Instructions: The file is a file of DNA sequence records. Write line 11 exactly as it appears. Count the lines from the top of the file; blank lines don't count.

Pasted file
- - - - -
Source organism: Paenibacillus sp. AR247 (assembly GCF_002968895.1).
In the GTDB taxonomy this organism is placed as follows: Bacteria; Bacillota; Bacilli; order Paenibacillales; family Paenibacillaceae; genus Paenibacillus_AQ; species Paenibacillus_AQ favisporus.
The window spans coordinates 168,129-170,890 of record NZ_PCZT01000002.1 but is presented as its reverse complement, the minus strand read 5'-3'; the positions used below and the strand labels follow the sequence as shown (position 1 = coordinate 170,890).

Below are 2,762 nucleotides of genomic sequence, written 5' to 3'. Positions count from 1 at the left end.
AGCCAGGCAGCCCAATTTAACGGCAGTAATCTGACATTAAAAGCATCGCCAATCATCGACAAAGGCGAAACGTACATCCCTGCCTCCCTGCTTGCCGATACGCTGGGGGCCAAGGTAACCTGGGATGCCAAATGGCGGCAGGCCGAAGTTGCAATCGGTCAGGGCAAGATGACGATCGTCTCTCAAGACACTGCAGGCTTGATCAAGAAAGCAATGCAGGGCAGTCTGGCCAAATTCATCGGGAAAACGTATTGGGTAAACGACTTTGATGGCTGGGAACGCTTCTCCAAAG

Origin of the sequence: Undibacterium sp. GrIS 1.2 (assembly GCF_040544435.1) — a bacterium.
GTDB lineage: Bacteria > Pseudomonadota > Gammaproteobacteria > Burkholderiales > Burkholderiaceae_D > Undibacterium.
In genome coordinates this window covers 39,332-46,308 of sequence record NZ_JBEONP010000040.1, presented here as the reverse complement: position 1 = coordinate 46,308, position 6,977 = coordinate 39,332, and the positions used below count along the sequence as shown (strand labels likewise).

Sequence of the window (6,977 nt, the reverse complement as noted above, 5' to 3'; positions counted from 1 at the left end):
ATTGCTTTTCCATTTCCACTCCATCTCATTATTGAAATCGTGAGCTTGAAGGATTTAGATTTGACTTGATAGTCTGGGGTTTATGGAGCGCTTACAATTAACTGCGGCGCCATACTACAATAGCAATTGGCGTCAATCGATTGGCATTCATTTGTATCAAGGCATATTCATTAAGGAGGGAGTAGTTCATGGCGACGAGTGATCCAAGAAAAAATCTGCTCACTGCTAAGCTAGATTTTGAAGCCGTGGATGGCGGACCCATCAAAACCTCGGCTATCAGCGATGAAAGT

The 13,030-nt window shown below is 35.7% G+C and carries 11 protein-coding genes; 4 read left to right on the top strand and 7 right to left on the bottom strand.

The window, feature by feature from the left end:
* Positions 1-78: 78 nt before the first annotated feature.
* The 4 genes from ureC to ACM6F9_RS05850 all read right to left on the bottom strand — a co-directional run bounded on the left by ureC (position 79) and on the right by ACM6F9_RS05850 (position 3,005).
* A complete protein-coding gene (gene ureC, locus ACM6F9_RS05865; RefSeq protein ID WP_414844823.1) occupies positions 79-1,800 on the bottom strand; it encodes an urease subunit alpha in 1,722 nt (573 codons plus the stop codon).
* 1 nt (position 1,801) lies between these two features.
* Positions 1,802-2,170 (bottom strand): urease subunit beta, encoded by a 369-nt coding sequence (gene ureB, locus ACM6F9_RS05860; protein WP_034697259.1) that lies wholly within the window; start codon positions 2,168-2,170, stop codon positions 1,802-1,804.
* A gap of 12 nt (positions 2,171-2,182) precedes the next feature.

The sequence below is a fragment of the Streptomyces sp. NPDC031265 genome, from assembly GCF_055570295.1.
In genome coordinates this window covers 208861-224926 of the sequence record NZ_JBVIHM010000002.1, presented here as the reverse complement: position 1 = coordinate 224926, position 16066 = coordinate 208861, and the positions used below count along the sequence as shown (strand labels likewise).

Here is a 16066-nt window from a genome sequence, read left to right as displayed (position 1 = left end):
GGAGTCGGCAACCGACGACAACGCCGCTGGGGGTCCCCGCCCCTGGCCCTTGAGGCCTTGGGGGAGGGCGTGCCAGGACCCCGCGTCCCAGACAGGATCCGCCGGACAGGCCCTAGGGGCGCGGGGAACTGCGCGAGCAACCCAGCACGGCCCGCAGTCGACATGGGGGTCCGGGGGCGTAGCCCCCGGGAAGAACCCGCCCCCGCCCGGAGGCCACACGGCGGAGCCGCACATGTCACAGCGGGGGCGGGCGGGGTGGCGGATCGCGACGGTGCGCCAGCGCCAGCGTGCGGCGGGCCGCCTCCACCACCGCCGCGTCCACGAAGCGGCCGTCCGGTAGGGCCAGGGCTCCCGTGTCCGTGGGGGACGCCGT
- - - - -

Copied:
The 13,030-nt window shown below is 35.7% G+C and carries 11 protein-coding genes; 4 read left to right on the top strand and 7 right to left on the bottom strand.